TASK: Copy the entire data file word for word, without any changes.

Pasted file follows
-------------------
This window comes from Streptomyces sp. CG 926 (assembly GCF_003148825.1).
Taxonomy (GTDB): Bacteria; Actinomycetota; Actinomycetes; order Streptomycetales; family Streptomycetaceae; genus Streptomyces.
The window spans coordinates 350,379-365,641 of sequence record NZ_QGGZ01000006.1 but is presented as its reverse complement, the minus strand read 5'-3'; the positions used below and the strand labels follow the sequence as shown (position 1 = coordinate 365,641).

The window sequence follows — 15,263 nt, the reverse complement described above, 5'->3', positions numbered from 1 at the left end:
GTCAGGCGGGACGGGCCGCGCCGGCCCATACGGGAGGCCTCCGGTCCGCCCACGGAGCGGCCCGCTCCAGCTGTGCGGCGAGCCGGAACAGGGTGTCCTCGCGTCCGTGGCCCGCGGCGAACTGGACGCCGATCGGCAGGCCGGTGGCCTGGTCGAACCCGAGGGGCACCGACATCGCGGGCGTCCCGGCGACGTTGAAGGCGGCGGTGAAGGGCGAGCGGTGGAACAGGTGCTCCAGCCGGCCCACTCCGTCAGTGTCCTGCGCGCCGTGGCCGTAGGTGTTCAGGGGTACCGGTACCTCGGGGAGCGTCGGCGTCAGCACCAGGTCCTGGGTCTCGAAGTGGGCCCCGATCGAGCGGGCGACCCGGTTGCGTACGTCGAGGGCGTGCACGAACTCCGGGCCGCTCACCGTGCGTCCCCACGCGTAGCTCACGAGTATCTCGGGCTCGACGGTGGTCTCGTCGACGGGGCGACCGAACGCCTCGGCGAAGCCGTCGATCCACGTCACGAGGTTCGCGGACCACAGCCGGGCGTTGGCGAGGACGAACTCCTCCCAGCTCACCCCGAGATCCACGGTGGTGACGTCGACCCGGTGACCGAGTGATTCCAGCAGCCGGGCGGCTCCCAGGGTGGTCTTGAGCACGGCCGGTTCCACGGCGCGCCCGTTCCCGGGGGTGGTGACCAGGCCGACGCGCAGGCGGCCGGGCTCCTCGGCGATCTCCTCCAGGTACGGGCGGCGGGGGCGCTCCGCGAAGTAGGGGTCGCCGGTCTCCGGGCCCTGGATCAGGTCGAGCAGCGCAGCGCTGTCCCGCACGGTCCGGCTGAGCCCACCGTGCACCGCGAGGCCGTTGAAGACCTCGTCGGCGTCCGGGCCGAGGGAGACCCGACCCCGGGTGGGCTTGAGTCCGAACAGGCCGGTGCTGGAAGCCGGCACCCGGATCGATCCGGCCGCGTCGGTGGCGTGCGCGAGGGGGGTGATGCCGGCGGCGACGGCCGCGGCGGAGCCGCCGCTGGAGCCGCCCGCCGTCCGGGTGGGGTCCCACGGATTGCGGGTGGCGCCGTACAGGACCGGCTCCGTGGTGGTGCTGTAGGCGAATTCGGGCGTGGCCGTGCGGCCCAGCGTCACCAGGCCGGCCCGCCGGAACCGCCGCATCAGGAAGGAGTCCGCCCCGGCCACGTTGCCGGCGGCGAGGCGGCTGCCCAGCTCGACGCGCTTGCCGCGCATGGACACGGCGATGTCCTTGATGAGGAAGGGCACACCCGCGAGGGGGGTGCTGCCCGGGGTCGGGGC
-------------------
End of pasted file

This window comes from Streptomyces sp. CG 926 (assembly GCF_003148825.1).
Taxonomy (GTDB): Bacteria; Actinomycetota; Actinomycetes; order Streptomycetales; family Streptomycetaceae; genus Streptomyces.
The window spans coordinates 350,379-365,641 of sequence record NZ_QGGZ01000006.1 but is presented as its reverse complement, the minus strand read 5'-3'; the positions used below and the strand labels follow the sequence as shown (position 1 = coordinate 365,641).

The window sequence follows — 15,263 nt, the reverse complement described above, 5'->3', positions numbered from 1 at the left end:
GTCAGGCGGGACGGGCCGCGCCGGCCCATACGGGAGGCCTCCGGTCCGCCCACGGAGCGGCCCGCTCCAGCTGTGCGGCGAGCCGGAACAGGGTGTCCTCGCGTCCGTGGCCCGCGGCGAACTGGACGCCGATCGGCAGGCCGGTGGCCTGGTCGAACCCGAGGGGCACCGACATCGCGGGCGTCCCGGCGACGTTGAAGGCGGCGGTGAAGGGCGAGCGGTGGAACAGGTGCTCCAGCCGGCCCACTCCGTCAGTGTCCTGCGCGCCGTGGCCGTAGGTGTTCAGGGGTACCGGTACCTCGGGGAGCGTCGGCGTCAGCACCAGGTCCTGGGTCTCGAAGTGGGCCCCGATCGAGCGGGCGACCCGGTTGCGTACGTCGAGGGCGTGCACGAACTCCGGGCCGCTCACCGTGCGTCCCCACGCGTAGCTCACGAGTATCTCGGGCTCGACGGTGGTCTCGTCGACGGGGCGACCGAACGCCTCGGCGAAGCCGTCGATCCACGTCACGAGGTTCGCGGACCACAGCCGGGCGTTGGCGAGGACGAACTCCTCCCAGCTCACCCCGAGATCCACGGTGGTGACGTCGACCCGGTGACCGAGTGATTCCAGCAGCCGGGCGGCTCCCAGGGTGGTCTTGAGCACGGCCGGTTCCACGGCGCGCCCGTTCCCGGGGGTGGTGACCAGGCCGACGCGCAGGCGGCCGGGCTCCTCGGCGATCTCCTCCAGGTACGGGCGGCGGGGGCGCTCCGCGAAGTAGGGGTCGCCGGTCTCCGGGCCCTGGATCAGGTCGAGCAGCGCAGCGCTGTCCCGCACGGTCCGGCTGAGCCCACCGTGCACCGCGAGGCCGTTGAAGACCTCGTCGGCGTCCGGGCCGAGGGAGACCCGACCCCGGGTGGGCTTGAGTCCGAACAGGCCGGTGCTGGAAGCCGGCACCCGGATCGATCCGGCCGCGTCGGTGGCGTGCGCGAGGGGGGTGATGCCGGCGGCGACGGCCGCGGCGGAGCCGCCGCTGGAGCCGCCCGCCGTCCGGGTGGGGTCCCACGGATTGCGGGTGGCGCCGTACAGGACCGGCTCCGTGGTGGTGCTGTAGGCGAATTCGGGCGTGGCCGTGCGGCCCAGCGTCACCAGGCCGGCCCGCCGGAACCGCCGCATCAGGAAGGAGTCCGCCCCGGCCACGTTGCCGGCGGCGAGGCGGCTGCCCAGCTCGACGCGCTTGCCGCGCATGGACACGGCGATGTCCTTGATGAGGAAGGGCACACCCGCGAGGGGGGTGCTGCCCGGGGTCGGGGC